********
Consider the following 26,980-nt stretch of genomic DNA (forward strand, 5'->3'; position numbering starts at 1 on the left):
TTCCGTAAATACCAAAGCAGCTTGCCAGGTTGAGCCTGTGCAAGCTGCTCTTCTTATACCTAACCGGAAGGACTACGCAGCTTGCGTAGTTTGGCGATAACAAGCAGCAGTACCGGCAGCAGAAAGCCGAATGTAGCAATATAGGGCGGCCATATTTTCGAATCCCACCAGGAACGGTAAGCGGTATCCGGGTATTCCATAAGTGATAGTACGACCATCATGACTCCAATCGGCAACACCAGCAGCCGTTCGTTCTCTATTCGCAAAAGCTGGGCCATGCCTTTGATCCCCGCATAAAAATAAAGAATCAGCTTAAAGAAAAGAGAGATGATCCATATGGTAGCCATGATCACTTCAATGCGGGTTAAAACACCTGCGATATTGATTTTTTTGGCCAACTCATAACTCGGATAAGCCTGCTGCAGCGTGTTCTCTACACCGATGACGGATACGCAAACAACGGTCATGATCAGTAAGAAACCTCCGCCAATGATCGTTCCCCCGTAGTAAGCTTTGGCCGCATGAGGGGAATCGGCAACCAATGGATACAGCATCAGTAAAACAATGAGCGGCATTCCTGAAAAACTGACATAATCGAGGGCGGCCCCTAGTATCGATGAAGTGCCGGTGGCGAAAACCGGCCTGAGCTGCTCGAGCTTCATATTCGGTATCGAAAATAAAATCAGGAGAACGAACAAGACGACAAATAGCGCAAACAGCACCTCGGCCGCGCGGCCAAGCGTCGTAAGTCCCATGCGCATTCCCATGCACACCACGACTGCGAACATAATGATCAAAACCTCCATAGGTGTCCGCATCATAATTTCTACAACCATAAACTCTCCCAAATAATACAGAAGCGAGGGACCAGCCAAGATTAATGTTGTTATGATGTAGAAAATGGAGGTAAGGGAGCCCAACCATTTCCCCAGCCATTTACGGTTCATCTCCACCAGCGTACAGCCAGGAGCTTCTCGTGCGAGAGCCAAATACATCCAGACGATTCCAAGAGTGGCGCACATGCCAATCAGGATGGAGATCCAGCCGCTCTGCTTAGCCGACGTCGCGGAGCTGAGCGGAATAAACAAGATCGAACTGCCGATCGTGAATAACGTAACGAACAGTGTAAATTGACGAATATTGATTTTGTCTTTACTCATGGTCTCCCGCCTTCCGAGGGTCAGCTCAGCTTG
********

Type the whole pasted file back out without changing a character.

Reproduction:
Consider the following 26,980-nt stretch of genomic DNA (forward strand, 5'->3'; position numbering starts at 1 on the left):
TTCCGTAAATACCAAAGCAGCTTGCCAGGTTGAGCCTGTGCAAGCTGCTCTTCTTATACCTAACCGGAAGGACTACGCAGCTTGCGTAGTTTGGCGATAACAAGCAGCAGTACCGGCAGCAGAAAGCCGAATGTAGCAATATAGGGCGGCCATATTTTCGAATCCCACCAGGAACGGTAAGCGGTATCCGGGTATTCCATAAGTGATAGTACGACCATCATGACTCCAATCGGCAACACCAGCAGCCGTTCGTTCTCTATTCGCAAAAGCTGGGCCATGCCTTTGATCCCCGCATAAAAATAAAGAATCAGCTTAAAGAAAAGAGAGATGATCCATATGGTAGCCATGATCACTTCAATGCGGGTTAAAACACCTGCGATATTGATTTTTTTGGCCAACTCATAACTCGGATAAGCCTGCTGCAGCGTGTTCTCTACACCGATGACGGATACGCAAACAACGGTCATGATCAGTAAGAAACCTCCGCCAATGATCGTTCCCCCGTAGTAAGCTTTGGCCGCATGAGGGGAATCGGCAACCAATGGATACAGCATCAGTAAAACAATGAGCGGCATTCCTGAAAAACTGACATAATCGAGGGCGGCCCCTAGTATCGATGAAGTGCCGGTGGCGAAAACCGGCCTGAGCTGCTCGAGCTTCATATTCGGTATCGAAAATAAAATCAGGAGAACGAACAAGACGACAAATAGCGCAAACAGCACCTCGGCCGCGCGGCCAAGCGTCGTAAGTCCCATGCGCATTCCCATGCACACCACGACTGCGAACATAATGATCAAAACCTCCATAGGTGTCCGCATCATAATTTCTACAACCATAAACTCTCCCAAATAATACAGAAGCGAGGGACCAGCCAAGATTAATGTTGTTATGATGTAGAAAATGGAGGTAAGGGAGCCCAACCATTTCCCCAGCCATTTACGGTTCATCTCCACCAGCGTACAGCCAGGAGCTTCTCGTGCGAGAGCCAAATACATCCAGACGATTCCAAGAGTGGCGCACATGCCAATCAGGATGGAGATCCAGCCGCTCTGCTTAGCCGACGTCGCGGAGCTGAGCGGAATAAACAAGATCGAACTGCCGATCGTGAATAACGTAACGAACAGTGTAAATTGACGAATATTGATTTTGTCTTTACTCATGGTCTCCCGCCTTCCGAGGGTCAGCTCAGCTTG